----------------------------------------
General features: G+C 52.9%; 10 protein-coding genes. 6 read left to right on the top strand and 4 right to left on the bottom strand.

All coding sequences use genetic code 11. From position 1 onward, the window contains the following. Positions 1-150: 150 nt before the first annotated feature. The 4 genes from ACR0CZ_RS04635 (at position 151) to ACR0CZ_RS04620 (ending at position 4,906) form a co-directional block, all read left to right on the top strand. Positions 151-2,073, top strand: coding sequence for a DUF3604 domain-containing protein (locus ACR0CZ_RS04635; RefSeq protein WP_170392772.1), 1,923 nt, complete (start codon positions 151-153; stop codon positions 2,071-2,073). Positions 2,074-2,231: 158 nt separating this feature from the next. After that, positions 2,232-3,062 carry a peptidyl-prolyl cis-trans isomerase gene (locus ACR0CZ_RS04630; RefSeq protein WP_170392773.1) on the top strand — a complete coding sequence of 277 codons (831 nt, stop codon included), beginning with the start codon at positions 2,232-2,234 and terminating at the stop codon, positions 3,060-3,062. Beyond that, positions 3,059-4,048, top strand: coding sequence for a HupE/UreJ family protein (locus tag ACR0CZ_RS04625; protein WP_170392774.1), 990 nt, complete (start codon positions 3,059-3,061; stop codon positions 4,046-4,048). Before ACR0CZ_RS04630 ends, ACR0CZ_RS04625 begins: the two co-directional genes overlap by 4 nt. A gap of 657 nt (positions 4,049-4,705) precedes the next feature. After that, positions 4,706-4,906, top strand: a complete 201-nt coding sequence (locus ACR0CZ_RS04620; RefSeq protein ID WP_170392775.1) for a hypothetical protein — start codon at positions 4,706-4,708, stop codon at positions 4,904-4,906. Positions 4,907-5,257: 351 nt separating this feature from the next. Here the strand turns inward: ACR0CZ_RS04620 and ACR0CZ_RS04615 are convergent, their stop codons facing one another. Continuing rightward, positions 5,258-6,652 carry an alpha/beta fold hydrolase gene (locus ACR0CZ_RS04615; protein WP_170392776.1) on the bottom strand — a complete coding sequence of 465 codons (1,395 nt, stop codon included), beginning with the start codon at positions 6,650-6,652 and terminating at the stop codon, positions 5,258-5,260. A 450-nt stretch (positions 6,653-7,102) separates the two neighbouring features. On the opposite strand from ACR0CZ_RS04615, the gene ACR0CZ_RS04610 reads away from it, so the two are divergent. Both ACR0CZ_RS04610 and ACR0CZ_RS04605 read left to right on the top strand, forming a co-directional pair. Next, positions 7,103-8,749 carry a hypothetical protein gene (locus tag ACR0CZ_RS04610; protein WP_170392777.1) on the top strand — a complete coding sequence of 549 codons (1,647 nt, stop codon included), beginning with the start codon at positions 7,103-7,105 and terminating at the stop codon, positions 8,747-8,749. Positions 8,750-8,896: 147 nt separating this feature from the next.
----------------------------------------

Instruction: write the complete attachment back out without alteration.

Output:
General features: G+C 52.9%; 10 protein-coding genes. 6 read left to right on the top strand and 4 right to left on the bottom strand.

All coding sequences use genetic code 11. From position 1 onward, the window contains the following. Positions 1-150: 150 nt before the first annotated feature. The 4 genes from ACR0CZ_RS04635 (at position 151) to ACR0CZ_RS04620 (ending at position 4,906) form a co-directional block, all read left to right on the top strand. Positions 151-2,073, top strand: coding sequence for a DUF3604 domain-containing protein (locus ACR0CZ_RS04635; RefSeq protein WP_170392772.1), 1,923 nt, complete (start codon positions 151-153; stop codon positions 2,071-2,073). Positions 2,074-2,231: 158 nt separating this feature from the next. After that, positions 2,232-3,062 carry a peptidyl-prolyl cis-trans isomerase gene (locus ACR0CZ_RS04630; RefSeq protein WP_170392773.1) on the top strand — a complete coding sequence of 277 codons (831 nt, stop codon included), beginning with the start codon at positions 2,232-2,234 and terminating at the stop codon, positions 3,060-3,062. Beyond that, positions 3,059-4,048, top strand: coding sequence for a HupE/UreJ family protein (locus tag ACR0CZ_RS04625; protein WP_170392774.1), 990 nt, complete (start codon positions 3,059-3,061; stop codon positions 4,046-4,048). Before ACR0CZ_RS04630 ends, ACR0CZ_RS04625 begins: the two co-directional genes overlap by 4 nt. A gap of 657 nt (positions 4,049-4,705) precedes the next feature. After that, positions 4,706-4,906, top strand: a complete 201-nt coding sequence (locus ACR0CZ_RS04620; RefSeq protein ID WP_170392775.1) for a hypothetical protein — start codon at positions 4,706-4,708, stop codon at positions 4,904-4,906. Positions 4,907-5,257: 351 nt separating this feature from the next. Here the strand turns inward: ACR0CZ_RS04620 and ACR0CZ_RS04615 are convergent, their stop codons facing one another. Continuing rightward, positions 5,258-6,652 carry an alpha/beta fold hydrolase gene (locus ACR0CZ_RS04615; protein WP_170392776.1) on the bottom strand — a complete coding sequence of 465 codons (1,395 nt, stop codon included), beginning with the start codon at positions 6,650-6,652 and terminating at the stop codon, positions 5,258-5,260. A 450-nt stretch (positions 6,653-7,102) separates the two neighbouring features. On the opposite strand from ACR0CZ_RS04615, the gene ACR0CZ_RS04610 reads away from it, so the two are divergent. Both ACR0CZ_RS04610 and ACR0CZ_RS04605 read left to right on the top strand, forming a co-directional pair. Next, positions 7,103-8,749 carry a hypothetical protein gene (locus tag ACR0CZ_RS04610; protein WP_170392777.1) on the top strand — a complete coding sequence of 549 codons (1,647 nt, stop codon included), beginning with the start codon at positions 7,103-7,105 and terminating at the stop codon, positions 8,747-8,749. Positions 8,750-8,896: 147 nt separating this feature from the next.